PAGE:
Associate Professor Tonia Gray, Dr Son Truong, Associate Professor Danielle Tracey and Dr Kumara Ward performed an independent evaluation to explore the Community Greening program’s impact on new participants and communities in social housing by tracking six new garden sites in 2017.

With a growing body of research that shows access to green spaces results in stress reduction, improved mood, accelerated healing, attention restoration, productivity and heightened imagination and creativity – the researchers weren’t surprised by their findings.

How gardening changed participants satisfaction with aspects of their life from the Western Sydney University research report (Truong et al., 2018, p.4).  

More results 

Dr Son Truong is a Senior Lecturer, specialising in Health and Physical Education, and is a member of the Sustainability Research Team in the Centre for Educational Research at Western Sydney University.

Dr Truong features in this Branch Out podcast episode about Community Greening and discusses the findings of the study.

“Around 85% of participants stated the program had a positive effect on their health and 91% said it benefited their community,” Dr Truong said. 

“73% also said they were exercising more and 61% were eating better. One participant even said engaging in the program helped them quit smoking.

These insights have advanced our understanding of how community gardening improves the mental and physical health of Australians living in social housing communities in our cities.
Dr Son Truong.
Community Greening changed Norbert’s life

Norbert has lived in a social housing property managed by Bridge Housing in Surry Hill for over 19 years. He shares his Community Greening journey at his residence in this Branch Out podcast episode.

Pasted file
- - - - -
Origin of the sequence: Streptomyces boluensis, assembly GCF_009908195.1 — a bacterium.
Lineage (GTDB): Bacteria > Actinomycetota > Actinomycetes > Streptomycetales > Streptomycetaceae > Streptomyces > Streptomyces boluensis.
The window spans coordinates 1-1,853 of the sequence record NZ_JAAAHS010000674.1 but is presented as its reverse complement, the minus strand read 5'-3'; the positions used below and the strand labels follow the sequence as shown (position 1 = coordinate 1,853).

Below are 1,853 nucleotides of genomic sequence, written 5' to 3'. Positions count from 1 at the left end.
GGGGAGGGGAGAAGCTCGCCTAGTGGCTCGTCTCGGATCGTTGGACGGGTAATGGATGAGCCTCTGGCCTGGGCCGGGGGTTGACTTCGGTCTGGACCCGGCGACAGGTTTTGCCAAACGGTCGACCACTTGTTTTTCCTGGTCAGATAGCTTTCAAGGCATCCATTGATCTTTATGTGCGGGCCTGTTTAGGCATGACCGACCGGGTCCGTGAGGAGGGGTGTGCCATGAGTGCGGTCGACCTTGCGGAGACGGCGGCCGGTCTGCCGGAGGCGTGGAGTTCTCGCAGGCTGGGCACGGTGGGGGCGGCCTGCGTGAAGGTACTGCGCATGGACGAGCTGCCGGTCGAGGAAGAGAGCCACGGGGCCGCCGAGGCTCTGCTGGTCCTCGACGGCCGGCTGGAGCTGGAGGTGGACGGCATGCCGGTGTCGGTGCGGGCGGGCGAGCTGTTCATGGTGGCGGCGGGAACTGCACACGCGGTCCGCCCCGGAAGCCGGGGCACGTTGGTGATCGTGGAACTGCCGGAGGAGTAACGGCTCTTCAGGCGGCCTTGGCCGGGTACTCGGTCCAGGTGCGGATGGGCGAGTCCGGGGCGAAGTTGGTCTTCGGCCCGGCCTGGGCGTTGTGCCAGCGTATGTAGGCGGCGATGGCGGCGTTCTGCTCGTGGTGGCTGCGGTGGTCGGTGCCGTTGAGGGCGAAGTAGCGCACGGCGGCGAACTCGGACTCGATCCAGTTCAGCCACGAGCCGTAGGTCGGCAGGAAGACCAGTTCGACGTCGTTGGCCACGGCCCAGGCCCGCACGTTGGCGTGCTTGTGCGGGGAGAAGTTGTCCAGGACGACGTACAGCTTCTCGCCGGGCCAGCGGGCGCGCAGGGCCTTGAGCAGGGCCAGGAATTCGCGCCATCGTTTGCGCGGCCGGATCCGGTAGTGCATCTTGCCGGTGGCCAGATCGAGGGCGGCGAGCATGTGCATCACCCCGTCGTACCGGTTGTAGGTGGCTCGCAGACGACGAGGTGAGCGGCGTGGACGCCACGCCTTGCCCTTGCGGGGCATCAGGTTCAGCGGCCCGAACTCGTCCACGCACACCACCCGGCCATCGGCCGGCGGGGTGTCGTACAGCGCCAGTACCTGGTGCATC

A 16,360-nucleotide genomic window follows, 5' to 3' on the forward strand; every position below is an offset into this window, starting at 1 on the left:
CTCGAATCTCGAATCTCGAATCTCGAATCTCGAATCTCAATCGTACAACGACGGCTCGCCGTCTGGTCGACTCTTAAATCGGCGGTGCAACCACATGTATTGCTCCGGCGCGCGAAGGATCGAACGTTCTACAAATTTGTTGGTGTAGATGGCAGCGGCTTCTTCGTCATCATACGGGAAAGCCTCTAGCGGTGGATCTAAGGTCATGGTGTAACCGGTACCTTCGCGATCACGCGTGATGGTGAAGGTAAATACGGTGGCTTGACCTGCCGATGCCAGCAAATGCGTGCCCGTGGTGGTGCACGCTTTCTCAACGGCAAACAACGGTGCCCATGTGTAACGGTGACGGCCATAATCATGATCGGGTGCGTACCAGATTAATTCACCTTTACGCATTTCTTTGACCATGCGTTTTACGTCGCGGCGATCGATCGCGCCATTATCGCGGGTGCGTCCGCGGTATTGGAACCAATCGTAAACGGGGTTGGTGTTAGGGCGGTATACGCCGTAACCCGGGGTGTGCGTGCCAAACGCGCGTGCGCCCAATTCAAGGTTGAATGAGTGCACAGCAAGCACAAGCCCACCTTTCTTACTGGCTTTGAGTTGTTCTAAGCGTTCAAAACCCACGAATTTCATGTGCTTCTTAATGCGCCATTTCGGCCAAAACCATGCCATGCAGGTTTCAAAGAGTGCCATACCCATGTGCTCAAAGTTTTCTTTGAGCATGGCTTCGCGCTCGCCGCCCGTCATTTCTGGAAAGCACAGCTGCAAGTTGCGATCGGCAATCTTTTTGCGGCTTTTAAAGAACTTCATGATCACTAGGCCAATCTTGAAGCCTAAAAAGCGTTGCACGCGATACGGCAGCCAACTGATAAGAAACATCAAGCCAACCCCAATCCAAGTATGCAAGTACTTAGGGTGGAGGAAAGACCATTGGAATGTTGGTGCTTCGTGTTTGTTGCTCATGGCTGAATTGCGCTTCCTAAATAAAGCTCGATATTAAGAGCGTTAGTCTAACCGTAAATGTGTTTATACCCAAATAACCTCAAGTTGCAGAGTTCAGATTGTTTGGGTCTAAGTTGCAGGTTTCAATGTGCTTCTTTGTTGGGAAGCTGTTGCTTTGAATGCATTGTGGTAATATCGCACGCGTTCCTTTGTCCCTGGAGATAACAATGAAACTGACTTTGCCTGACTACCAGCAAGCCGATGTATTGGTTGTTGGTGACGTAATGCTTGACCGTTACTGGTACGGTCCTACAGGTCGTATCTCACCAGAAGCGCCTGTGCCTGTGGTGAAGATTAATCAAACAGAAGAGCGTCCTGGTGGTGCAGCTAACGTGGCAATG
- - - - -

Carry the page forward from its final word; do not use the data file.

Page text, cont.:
Norbert has been taking part in the Community Greening Program for the last year and a half and it has transformed his life and the entire look and feel of his community.

“Before we started the Community Greening Program, our entire backyard area was overgrown and unused,” said Norbert.

“Now we have several veggie gardens, a greenhouse, worm farms and somewhere to actually sit and enjoy the area.

“Living in a one-bedroom apartment, caring for the garden gives me that outdoor experience and exercise.

“The program also gives me respite from caring for my parents, who are both very ill,” said Norbert.

Creating more than just a garden

In previous years within some social housing communities, it was commonplace for residents to simply stay inside their units without interacting with anyone. The same was true for Norbert.

“Despite all the residents living in close quarters, before the Community Greening program no one really interacted and there was quite a bit of tension,” said Norbert.

“Now we have someone who will come down and water the garden every second day, some people come down and harvest and someone sweeps – it’s slowly built a functional community,” said Norbert.

The study by Western Sydney University also found that additional improvements in social health included a genuine enthusiasm for working with other community members, and increased co-operation and social cohesion between staff and tenants in social housing sites.

“It’s also really helped to change the public’s perception of social housing, we’re not just an area that has crime and mental health issues,” Norbert said.  

Listen and subscribe to Branch Out

Listen to Phil, Dr Truong and Norbert talk about the program, the research and the real experience in the episode of our Branch Out podcast below. Subscribe to Branch Out on your iOS or Android app to receive fortnightly science and horticulture episodes. If you like the show, please leave a five-star rating and a positive review, it helps more people find us.